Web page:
“MOST WANTED: Checking out the kick-ass knives at Knifewear in the Glebe”
Ottawa Magazine features the Masakage Koishi Santoku, the Fujiwara Maboroshi Santoku, and the Konosuke Sakura Nikiri Knives on it’s MOST WANTED page in the Shopping section.
“A good knife is like a luxury car: a tool that serves a practical purpose but is also about design, aesthetics and the experience of using something made with care and precision.”
“The shop has an open concept, with striking red walls and cases of knives on full display, resting gently in their beds of red lentils. Staff members are all incredibly knowledgeable about their wares and the materials used to make them.”
“…while this self-proclaimed “knife nerd” has been known to strum a few chords, he’s best known by North American chefs and food lovers as one of culinary Canada’s retail success stories.”
“I did research and discovered that almost every house in Ottawa has a kitchen and almost all of those kitchens have a knife,” Kent says with a laugh
“Chefs regard their knives as revered tools, symbols of their prowess in the kitchen and badges of honour earned from relentless work.”
“…there is something magic about the spirit of these modern “ancient” blacksmiths. Some Japanese knife-makers can trace their histories back more than 700 years to the glorious period of katanas and samurais.”
“Kevin Kent is a Calgary Superhero, and I am happy to claim him as an Alberta Icon in the food industry for more than a few reasons. And, he isn’t even in the food industry.
He sells knives. Not just any knife. “Knives that actually cut good.” Japanese knives. Knives with a story. Hand-hammered, hand crafted really sharp and gorgeous to look at knives.”
There’s one thing you never ever do when you’re working in a kitchen: borrow another chef’s knife
“A chef with a knife that doesn’t cut is like a Ken doll, useless. It has to be beautiful bordering on pornographic: shiny, unique, and desirable. Most of all, it has to be personal, something that reflects the soul of the wielder.”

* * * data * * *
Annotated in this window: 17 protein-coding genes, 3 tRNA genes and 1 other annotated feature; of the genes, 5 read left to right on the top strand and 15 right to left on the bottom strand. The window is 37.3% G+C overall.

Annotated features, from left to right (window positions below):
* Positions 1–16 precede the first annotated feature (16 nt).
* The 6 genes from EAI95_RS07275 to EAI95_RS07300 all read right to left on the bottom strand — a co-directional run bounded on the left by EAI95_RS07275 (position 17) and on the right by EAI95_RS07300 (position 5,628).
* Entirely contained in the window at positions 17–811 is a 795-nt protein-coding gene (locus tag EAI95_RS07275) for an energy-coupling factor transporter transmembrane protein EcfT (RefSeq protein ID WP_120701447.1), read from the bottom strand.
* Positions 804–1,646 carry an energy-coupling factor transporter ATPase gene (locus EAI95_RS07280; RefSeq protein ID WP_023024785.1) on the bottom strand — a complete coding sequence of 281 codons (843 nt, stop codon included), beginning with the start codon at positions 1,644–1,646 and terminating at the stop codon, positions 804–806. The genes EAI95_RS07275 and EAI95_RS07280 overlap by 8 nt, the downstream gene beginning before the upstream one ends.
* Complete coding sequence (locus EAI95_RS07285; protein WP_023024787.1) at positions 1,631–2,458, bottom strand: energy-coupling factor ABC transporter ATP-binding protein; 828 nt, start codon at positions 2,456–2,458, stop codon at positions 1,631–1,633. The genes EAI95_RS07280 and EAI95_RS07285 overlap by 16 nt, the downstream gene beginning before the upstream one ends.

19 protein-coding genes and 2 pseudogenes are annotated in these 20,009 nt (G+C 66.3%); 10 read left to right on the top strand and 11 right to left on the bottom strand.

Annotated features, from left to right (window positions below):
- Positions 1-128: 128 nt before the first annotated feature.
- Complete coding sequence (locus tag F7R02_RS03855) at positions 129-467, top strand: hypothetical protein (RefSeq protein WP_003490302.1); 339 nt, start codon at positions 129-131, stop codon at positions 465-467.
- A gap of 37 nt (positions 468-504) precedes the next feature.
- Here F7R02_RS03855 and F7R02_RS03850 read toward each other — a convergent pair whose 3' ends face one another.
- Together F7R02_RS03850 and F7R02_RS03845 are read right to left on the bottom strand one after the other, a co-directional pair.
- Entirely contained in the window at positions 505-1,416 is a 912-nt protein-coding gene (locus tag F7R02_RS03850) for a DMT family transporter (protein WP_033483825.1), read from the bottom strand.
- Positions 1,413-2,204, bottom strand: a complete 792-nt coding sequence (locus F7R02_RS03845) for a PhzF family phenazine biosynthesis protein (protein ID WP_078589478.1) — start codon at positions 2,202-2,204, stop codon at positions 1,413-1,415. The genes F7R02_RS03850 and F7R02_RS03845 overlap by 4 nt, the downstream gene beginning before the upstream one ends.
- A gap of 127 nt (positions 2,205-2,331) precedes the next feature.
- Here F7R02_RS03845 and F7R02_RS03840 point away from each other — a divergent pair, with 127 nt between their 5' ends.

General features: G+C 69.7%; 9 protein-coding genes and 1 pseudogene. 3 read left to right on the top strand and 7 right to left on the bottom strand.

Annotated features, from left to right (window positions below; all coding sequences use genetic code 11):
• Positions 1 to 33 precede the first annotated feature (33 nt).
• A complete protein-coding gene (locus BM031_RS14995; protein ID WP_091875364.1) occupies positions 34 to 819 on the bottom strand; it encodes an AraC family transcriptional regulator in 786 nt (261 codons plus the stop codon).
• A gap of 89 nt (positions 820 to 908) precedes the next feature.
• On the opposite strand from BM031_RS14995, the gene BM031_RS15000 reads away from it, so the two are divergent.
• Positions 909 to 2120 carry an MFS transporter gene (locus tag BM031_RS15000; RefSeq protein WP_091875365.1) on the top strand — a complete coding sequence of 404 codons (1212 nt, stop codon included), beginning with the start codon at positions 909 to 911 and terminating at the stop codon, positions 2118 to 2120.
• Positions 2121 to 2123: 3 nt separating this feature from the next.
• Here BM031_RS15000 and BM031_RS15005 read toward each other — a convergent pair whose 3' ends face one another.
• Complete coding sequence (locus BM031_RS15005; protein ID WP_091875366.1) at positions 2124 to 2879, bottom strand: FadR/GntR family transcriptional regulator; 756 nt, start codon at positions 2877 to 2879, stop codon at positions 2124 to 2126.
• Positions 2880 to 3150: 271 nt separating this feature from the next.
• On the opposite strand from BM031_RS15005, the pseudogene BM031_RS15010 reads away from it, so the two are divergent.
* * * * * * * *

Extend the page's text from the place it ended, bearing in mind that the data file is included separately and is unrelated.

“Using a knife is really important for cooking, but there’s a lot of bad (stupid) ways to do it. You can cut and injure yourself… If you don’t have good knife skills you will: 1. Be in danger and, 2. Enjoy cooking less.”
Knifewear: Tongue Cutter IPA
“if you happen to be as obsessed with your knife collection as you are about your beer knowledge, this sounds like the ideal beer for you.”
“The beer will not be available for purchase at Knifewear, as Kevin notes, with a laugh, ‘Who would give us a liquor license?’”
“Buying a knife at Knifewear in Inglewood is probably similar to Harry Potter’s wand-procurement process where it’s the wand that chooses its owner. “
Calgary’s resident Knife Nerd, Kevin Kent a
former Sous Chef of Fergus Henderson
and St. John Restaurant in London”
“Just like a fine jeweler, the further in you venture, the more exclusive the offerings become and the more there is to learn about the makers.”
“a London influence on Japanese steel has gestated in the Canadian prairie…close to a rusty train yard, old brick buildings and antique shops. How perfectly unfitting. The fact that all of this makes perfect sense to me must make me a nerd too…a knife nerd.”
“Kevin Kent says he remembers the days when Inglewood was made up of ‘junky-furniture shops, used cars and hookers.’”
“After unsheathing my new Masakage Shimo knife I was feeling like a Samurai, all full of pomp and bravado and ready to eat some red meat and drink some Japanese beer.”
“The new Masakage Yuki (snow) collection has arrived at Knifewear like a fresh dump of powder.”
“Knifewear in Inglewood, a knife utopia akin to Tiffany & Co. except it sells steel blades instead of diamonds.”
“With my freshly sharpened Japanese knife in hand, I feel as if I can conquer the world! Well… potatoes, at least.”
“… Call me crazy , but I’ll take a sexy high quality knife over a piece of jewelry any day …”
“. . . I often think, “What would Tom Waits do?”. . .
Fast Forward Weekly – Your Face Here- Carol Harrington June 17th, 2010
“… this knife shop isn’t your average cookie cutter utensil emporium.
Think of that scene in Crocodile Dundee, you know the ‘That ain’t a knife, this is a knife’ scene …”